When the Americans With Disabilities Act (ADA) became law on July 26, 1990, it was a watershed moment that brought regulations to public spaces which may seem second nature today. Think about curb cuts on sidewalks: Originally designed for wheelchair users, these ramps are just as helpful for those with baby strollers or bicycles. More than 25 years later, however, this all-inclusive approach to design has yet to be regulated in private spaces, and residential building standards are often still based on an imagined user that’s able bodied and right-handed.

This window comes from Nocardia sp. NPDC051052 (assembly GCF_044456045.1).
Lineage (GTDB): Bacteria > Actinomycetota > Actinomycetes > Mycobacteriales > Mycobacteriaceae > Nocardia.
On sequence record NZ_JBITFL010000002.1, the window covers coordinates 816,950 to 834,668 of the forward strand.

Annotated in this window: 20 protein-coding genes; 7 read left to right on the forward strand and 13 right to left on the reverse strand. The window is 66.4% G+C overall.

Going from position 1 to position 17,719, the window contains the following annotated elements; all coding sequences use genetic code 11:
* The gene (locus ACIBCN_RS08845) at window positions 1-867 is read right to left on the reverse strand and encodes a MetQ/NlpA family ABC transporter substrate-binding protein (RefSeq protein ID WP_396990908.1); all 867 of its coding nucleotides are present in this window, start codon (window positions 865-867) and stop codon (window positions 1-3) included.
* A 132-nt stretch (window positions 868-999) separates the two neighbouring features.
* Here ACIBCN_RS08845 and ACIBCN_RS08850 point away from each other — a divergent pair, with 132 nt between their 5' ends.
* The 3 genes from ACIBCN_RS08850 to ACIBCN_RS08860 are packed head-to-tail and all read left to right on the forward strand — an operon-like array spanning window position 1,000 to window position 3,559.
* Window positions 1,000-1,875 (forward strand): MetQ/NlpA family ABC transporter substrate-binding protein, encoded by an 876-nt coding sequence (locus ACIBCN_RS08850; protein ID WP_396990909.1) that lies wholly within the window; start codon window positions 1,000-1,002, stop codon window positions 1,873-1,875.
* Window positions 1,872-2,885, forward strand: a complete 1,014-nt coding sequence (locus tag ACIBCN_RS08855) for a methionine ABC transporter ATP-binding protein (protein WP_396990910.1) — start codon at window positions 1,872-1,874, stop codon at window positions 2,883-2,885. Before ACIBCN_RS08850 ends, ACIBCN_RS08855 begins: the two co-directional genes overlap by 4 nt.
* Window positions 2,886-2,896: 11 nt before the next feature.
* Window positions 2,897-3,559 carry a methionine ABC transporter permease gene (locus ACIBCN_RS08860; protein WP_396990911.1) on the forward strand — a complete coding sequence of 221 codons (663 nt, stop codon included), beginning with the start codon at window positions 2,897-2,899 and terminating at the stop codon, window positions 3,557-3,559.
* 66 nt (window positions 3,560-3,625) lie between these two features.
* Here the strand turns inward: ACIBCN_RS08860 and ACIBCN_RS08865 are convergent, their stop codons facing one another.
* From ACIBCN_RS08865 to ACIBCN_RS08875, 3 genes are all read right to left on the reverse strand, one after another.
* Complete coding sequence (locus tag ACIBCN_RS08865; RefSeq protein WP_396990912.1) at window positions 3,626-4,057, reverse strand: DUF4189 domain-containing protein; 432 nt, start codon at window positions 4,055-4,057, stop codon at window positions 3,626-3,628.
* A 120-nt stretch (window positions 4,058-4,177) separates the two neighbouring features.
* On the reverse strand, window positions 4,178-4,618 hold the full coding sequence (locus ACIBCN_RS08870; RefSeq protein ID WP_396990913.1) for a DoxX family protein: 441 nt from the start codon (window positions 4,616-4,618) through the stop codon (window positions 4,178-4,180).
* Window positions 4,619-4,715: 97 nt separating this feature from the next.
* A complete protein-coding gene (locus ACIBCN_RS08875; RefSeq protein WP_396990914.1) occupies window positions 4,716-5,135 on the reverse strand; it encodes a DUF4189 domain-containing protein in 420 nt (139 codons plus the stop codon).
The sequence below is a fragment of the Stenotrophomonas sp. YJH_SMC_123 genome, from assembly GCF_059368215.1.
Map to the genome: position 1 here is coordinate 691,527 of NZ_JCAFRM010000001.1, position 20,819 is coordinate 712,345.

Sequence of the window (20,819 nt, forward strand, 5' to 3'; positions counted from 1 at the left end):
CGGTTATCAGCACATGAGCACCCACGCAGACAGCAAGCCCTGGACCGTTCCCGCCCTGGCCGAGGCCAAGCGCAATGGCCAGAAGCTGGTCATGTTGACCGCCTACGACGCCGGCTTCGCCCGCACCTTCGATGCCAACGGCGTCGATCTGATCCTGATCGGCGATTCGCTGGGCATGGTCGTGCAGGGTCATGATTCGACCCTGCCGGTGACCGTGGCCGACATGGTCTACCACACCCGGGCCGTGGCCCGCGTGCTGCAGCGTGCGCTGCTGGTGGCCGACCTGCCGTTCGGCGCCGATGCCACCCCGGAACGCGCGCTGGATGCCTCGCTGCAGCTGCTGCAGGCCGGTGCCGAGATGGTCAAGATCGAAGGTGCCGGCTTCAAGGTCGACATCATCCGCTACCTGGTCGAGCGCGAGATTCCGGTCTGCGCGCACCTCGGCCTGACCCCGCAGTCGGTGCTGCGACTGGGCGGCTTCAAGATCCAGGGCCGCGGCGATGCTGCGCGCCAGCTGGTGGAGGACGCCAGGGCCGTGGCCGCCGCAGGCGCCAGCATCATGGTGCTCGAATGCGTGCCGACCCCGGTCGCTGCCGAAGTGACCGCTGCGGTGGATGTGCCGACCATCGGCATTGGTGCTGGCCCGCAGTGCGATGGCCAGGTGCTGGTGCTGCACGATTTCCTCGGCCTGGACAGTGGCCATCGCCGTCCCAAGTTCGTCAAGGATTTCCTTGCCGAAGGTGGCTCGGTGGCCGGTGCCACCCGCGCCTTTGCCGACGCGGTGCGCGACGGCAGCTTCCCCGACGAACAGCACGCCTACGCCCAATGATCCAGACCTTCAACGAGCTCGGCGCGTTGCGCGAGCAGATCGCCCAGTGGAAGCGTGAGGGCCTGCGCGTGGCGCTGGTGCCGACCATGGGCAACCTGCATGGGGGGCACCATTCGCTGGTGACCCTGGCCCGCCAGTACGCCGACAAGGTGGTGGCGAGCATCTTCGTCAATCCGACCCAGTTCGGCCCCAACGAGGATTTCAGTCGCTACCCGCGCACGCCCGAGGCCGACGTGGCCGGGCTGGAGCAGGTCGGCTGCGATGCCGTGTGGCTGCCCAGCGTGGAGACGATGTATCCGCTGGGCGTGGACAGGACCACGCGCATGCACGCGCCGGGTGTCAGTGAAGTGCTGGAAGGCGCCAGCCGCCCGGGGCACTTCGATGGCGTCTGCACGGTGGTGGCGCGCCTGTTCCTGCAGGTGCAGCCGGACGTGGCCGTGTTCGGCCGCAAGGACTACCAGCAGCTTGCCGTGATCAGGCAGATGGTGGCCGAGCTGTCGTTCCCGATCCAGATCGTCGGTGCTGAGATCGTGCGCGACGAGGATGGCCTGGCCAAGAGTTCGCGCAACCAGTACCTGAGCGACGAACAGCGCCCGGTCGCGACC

The rise of multigenerational households—which have doubled in the United States since 1980, according to the Pew Research Center—and increasing interest in "aging in place" means more and more homeowners are thinking about safety and accessibility. These concerns are imperative in the kitchen and bathroom, where the body is often most active and at its most vulnerable. In tackling the topic, we reached out to designers and architects who specialize in universal design to share their tips for creating kitchens and bathrooms that proactively address potential challenges for both ends of the age and mobility spectrums. The good news is that with thoughtful planning and foresight, we can not only mitigate hazards but also remove barriers to create safe, functional environments. And with one in five Americans projected to be 65 or older by 2030, that’s not just good design; it’s good sense.
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